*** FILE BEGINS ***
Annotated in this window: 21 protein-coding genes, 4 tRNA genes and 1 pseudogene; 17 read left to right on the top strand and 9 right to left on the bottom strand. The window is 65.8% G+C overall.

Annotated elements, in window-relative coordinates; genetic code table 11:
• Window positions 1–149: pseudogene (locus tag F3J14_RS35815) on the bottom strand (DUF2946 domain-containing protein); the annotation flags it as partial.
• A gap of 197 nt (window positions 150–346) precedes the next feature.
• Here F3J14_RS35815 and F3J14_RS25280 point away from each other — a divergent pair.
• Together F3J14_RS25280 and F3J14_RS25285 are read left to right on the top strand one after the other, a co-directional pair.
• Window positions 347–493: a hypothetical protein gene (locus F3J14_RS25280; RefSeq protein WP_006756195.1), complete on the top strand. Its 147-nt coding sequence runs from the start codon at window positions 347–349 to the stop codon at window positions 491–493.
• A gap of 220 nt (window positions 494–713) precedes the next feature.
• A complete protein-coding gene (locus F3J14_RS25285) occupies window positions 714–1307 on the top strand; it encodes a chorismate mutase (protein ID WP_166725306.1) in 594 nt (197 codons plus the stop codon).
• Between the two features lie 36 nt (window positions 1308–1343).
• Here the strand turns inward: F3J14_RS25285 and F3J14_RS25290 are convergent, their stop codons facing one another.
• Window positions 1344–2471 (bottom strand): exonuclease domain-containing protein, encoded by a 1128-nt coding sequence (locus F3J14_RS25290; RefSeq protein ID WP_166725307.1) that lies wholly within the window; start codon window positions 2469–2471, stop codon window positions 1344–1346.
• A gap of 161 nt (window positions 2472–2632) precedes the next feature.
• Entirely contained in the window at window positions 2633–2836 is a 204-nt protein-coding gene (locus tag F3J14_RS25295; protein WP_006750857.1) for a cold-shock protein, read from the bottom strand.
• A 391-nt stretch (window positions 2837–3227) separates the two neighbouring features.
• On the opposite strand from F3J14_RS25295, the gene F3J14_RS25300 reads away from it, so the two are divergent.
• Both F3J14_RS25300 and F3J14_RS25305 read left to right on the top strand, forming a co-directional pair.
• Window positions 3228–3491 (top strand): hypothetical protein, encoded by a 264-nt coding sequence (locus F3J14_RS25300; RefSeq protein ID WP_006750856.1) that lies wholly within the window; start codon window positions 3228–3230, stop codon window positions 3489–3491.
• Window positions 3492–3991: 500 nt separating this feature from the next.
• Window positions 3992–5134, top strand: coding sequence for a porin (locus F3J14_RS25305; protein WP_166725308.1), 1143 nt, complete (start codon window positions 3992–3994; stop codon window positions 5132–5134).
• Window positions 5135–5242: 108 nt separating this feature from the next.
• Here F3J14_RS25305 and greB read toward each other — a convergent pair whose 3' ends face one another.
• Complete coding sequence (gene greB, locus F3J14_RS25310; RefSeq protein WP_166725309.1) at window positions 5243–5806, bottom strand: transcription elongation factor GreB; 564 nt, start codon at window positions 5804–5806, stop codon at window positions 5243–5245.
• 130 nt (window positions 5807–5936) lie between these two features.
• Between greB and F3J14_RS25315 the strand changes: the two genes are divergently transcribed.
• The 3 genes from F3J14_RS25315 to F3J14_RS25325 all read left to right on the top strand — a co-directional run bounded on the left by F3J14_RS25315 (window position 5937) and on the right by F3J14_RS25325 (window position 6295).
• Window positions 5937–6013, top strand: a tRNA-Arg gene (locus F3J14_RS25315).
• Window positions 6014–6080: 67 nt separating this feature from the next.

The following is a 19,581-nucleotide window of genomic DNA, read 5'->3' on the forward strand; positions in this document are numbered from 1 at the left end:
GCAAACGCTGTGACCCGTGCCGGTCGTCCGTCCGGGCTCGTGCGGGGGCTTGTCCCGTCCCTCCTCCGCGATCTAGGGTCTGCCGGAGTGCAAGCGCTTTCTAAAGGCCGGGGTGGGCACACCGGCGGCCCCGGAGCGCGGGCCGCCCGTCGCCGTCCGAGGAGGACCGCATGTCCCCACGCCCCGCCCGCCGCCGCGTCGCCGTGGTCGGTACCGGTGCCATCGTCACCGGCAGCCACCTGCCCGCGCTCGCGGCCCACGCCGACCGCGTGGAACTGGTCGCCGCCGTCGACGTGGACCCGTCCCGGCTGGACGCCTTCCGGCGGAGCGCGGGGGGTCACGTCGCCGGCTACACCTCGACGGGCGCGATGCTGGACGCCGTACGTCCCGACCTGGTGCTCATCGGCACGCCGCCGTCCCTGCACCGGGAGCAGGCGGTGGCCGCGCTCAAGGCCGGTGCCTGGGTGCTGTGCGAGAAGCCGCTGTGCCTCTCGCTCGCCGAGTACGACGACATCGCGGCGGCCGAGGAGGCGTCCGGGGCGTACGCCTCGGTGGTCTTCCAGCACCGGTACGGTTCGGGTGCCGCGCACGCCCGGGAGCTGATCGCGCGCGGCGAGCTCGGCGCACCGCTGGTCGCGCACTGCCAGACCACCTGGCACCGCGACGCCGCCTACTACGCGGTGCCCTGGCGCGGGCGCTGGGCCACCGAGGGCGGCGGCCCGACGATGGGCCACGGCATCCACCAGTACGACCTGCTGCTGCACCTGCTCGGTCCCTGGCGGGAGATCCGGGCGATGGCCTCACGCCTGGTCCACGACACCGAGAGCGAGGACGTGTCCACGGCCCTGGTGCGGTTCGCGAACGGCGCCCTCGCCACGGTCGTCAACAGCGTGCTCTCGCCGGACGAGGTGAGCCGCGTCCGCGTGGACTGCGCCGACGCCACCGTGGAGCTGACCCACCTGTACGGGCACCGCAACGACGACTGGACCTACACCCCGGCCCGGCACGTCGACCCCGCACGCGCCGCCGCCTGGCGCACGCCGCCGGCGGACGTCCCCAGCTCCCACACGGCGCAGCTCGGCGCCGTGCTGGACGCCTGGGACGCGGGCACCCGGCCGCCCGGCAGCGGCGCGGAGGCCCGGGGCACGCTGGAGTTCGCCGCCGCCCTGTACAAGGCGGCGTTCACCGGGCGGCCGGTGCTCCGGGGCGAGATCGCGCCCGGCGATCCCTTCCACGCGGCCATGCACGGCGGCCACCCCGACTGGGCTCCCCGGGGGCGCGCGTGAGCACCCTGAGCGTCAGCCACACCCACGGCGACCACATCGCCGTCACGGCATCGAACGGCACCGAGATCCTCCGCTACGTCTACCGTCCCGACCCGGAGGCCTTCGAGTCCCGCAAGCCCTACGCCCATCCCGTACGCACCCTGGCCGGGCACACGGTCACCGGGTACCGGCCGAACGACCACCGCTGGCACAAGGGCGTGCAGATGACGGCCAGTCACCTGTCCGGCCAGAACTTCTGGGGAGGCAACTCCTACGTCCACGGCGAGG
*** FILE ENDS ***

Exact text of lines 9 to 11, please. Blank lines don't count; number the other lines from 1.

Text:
• A complete protein-coding gene (locus F3J14_RS25285) occupies window positions 714–1307 on the top strand; it encodes a chorismate mutase (protein ID WP_166725306.1) in 594 nt (197 codons plus the stop codon).
• Between the two features lie 36 nt (window positions 1308–1343).
• Here the strand turns inward: F3J14_RS25285 and F3J14_RS25290 are convergent, their stop codons facing one another.